A material constituting fractionated and isolated hardwood alkali lignin, unfractionated softwood alkali lignin and/or unfractionated hardwood alkali lignin, and wherein less than 1.5% of the material constitutes fractionated hardwood alkali lignin will behave as e.g. 100% unfractionated softwood alkali lignin (or 100% unfractionated hardwood alkali lignin) and no continuous fibers can be obtained.

In accordance with the invention, fractionated and isolated softwood alkali lignin may be mixed with unfractionated hardwood alkali lignin. The fractionated and isolated softwood alkali lignin has advantageously been fractionated according to the principle of ultra filtration as described herein. The fractionated softwood alkali lignin provided may be obtained by fractionation of e.g. softwood black liquor.

The fractionated and isolated softwood alkali lignin in one embodiment amounts to 50-100% by weight of the material to be extruded. Alternatively, the fractionated and isolated softwood alkali lignin amounts to 60-90% by weight of the material to be extruded. In yet an alternative, the fractionated and isolated softwood alkali lignin amounts to 75-85% by weight of the material to be extruded.

A material constituting fractionated and isolated softwood alkali lignin, unfractionated hardwood alkali lignin and wherein less than 50% of the material constitutes fractionated and isolated softwood alkali lignin will behave as e.g. 100% unfractionated softwood alkali lignin (or 100% unfractionated hardwood alkali lignin) and no continuous fibers can be obtained.

There are various means of fractionating lignin to obtain fractionated alkali lignin. In one embodiment, ultra filtration is made use of. In another embodiment of the invention, extraction in organic solvent(s) is not made use of to obtain the fractionated alkali lignin.

Fractionation is preferably carried out using ultra filtration of black liquor, inert at the conditions present, i.e. high alkalinity at high temperatures, with a filter that permits a lignin-rich permeate while high molecular weight lignin particles, high molecular weight lignin-carbohydrate complexes, and non-lignin residues are left in the retentate. Ultra filtration was in accordance with the invention performed using a ceramic membrane. One ceramic membrane used had a cut-off value of 15 kDa (Orelis, France). The temperature during ultra filtration may be a temperature in the interval of from 80° C. to 150° C., e.g. 90, 100, 110, 120, 130, 140° C., or any interval therein between. Further permeate treatment involves acidification, filtration of the precipitated alkali lignin, re-dispersion of the lignin in aqueous acidic solution, washing with water, and drying (a preferred mode is described in EP 1794363). Thereby, fractionated alkali lignin is obtained.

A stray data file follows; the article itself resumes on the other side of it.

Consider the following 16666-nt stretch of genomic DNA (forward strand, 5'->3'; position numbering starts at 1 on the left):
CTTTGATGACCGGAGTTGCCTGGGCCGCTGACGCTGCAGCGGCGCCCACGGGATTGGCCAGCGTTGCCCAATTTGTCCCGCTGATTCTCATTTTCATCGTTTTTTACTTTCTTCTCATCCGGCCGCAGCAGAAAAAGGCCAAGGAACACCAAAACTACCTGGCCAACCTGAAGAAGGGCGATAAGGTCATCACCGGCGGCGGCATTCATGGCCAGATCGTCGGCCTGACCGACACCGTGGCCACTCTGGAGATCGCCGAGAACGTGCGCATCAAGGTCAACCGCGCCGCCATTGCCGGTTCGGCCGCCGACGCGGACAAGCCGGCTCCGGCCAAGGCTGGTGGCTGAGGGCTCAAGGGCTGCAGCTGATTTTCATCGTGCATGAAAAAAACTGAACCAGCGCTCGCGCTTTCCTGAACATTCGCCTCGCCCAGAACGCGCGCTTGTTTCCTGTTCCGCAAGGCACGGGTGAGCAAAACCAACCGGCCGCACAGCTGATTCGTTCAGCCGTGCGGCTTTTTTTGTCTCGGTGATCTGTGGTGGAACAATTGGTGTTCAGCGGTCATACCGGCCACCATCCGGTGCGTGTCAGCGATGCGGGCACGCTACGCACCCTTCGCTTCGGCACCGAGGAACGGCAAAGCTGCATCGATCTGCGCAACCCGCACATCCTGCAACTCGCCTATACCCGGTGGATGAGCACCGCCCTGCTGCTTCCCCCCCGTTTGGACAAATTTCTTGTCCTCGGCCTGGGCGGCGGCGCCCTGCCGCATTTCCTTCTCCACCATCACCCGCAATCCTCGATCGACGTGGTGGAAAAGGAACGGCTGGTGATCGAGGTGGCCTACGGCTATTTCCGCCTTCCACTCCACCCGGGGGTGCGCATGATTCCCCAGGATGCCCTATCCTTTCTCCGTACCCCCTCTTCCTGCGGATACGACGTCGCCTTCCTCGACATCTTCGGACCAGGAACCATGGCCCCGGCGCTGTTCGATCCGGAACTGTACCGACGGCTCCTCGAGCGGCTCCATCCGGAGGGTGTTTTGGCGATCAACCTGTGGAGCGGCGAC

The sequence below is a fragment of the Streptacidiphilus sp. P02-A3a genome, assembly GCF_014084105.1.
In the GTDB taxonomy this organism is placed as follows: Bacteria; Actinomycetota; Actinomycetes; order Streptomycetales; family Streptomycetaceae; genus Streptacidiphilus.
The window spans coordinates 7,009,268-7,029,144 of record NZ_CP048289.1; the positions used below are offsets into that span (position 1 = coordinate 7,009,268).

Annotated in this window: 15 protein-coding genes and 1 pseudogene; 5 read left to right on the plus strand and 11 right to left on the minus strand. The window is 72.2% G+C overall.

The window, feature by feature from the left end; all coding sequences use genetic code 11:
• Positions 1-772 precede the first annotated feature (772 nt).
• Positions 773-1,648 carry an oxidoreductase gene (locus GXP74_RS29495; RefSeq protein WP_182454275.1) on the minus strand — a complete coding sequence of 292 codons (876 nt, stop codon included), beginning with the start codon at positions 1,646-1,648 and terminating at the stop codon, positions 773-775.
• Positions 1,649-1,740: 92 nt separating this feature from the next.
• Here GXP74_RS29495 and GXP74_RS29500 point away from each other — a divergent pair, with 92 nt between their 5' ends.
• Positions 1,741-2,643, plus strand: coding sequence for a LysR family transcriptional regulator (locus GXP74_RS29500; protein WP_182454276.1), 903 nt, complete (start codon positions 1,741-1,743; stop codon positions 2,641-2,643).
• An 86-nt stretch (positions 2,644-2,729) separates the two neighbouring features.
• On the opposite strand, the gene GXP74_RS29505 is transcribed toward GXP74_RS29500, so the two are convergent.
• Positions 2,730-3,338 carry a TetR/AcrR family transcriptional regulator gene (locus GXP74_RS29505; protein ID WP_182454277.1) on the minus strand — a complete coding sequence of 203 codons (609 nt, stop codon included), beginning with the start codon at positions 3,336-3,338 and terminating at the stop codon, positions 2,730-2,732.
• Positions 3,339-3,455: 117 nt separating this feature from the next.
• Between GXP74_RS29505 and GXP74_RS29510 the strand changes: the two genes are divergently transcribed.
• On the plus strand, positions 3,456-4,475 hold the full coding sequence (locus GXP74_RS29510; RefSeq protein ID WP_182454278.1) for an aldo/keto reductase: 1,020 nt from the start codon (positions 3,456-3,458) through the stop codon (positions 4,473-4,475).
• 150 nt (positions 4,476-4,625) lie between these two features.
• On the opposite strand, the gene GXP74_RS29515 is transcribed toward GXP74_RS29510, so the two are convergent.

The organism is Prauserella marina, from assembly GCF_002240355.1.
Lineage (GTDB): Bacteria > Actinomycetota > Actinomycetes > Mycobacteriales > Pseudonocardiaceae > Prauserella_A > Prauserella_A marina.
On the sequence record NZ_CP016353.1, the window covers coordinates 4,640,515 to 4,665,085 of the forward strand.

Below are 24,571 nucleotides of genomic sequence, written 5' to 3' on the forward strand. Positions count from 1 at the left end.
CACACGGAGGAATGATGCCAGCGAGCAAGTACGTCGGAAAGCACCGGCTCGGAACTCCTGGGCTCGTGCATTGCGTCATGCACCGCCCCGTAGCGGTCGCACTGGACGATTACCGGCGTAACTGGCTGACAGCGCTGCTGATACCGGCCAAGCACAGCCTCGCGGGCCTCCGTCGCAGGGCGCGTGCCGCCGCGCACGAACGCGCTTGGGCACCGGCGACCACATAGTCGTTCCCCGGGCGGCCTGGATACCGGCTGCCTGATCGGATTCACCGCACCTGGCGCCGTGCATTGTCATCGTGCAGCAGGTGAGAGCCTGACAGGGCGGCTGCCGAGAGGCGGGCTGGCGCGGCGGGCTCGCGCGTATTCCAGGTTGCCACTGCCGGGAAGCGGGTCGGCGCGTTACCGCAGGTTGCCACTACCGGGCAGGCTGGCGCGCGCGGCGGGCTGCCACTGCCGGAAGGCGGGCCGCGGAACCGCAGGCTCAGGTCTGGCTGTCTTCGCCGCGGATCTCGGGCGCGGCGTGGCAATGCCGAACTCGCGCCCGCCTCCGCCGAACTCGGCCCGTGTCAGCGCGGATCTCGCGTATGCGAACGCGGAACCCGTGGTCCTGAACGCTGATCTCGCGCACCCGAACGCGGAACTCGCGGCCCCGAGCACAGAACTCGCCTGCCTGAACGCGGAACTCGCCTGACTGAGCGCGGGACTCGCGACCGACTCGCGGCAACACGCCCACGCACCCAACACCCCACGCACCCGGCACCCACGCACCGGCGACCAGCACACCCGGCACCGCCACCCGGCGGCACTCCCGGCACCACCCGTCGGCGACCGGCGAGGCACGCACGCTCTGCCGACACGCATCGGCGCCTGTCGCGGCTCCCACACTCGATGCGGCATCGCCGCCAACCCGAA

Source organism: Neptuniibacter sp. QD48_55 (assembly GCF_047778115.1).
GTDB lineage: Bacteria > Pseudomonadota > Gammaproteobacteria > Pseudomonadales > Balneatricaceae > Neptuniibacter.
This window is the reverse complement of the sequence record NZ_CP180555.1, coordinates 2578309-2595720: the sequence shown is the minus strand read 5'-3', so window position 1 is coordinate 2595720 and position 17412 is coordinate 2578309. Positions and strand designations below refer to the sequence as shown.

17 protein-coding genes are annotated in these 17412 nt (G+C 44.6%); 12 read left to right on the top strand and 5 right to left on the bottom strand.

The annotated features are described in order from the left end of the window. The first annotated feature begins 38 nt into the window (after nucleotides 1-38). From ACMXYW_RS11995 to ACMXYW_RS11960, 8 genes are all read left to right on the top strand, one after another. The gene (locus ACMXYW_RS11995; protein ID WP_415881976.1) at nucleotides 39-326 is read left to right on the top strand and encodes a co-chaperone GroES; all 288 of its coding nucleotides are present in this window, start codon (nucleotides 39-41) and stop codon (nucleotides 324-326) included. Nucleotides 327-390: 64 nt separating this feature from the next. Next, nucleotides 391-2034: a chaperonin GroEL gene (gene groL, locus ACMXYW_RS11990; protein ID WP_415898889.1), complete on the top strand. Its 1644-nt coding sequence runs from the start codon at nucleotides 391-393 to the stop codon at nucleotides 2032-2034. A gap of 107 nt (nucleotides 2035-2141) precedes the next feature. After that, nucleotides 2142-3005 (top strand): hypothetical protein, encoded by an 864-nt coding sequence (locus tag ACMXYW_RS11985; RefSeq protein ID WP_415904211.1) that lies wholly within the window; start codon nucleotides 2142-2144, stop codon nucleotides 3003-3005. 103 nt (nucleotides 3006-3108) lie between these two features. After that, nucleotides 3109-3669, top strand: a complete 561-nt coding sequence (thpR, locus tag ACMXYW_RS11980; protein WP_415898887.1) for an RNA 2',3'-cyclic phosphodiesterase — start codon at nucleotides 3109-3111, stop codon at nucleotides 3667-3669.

Softwood alkali lignin may be isolated from fractionated softwood black liquor by means of precipitation and involving the following steps; addition of acid to black liquor until lignin precipitation occurs, filtration and re-dispersing the lignin cake in aqueous mineral acid, filtration, washing with water, and drying. In a preferred mode of lignin isolation the procedure described in EP 1794363 is applied. The resulting dried lignin has a purity that is sufficient for its further processing into lignin fiber. Thus, the content of non-lignin residues such as ash is below 1% and carbohydrates below 4%. Softwood alkali lignin alone cannot be converted into solid homogeneous lignin fiber, since, the material cannot soften enough to be extruded into continuous fibers.

Analogously to the method described above, hardwood alkali lignin can be isolated from fractionated hardwood black liquor. Direct mixing of this lignin in any proportion with softwood alkali lignin was shown not to provide continuous spinnability through melt extrusion for the formation of solid fibers required for structural carbon fiber applications.

The fractionated hardwood alkali lignin is isolated preferably as described below. Isolation is initiated by acidification of the fractionated hardwood alkali lignin permeate to a pH in the interval of from 2 to 11, e.g. a pH of approximately 9. Acidification may be obtained by the use of carbon dioxide, whereby acidification may be to a pH in the interval of from 5.5 to 11, e.g. from pH 8 to 11. Alternatively, for obtaining low pH values, acidification can be done using any other acid such as sulfuric acid. The precipitated lignin permeate is separated. The separation may be done by filtering. Thereafter, the lignin cake obtained may be suspended in a solvent, e.g. water. The solvent may be acidified to a pH in the interval of from 1 to 6, e.g. a pH of approximately 2. Acidification may be carried out by using any acid such as sulfuric acid. Isolation of fractionated softwood alkali lignin, hardwood alkali lignin and softwood alkali lignin may be performed mutatis mutandis.

A narrow single glass transition with a single glass transition temperature demonstrates that a homogeneous lignin material suitable for extrusion has been obtained. The lignin material is in one embodiment melt extruded at a temperature exceeding the glass transition temperature of the lignin material by 20-85° C., for the formation of a continuous lignin fiber. In one embodiment, said temperature interval is 25-50° C. In another embodiment, melt extrusion is performed at a temperature in the range of 110-250° C., for the formation of a continuous lignin fiber.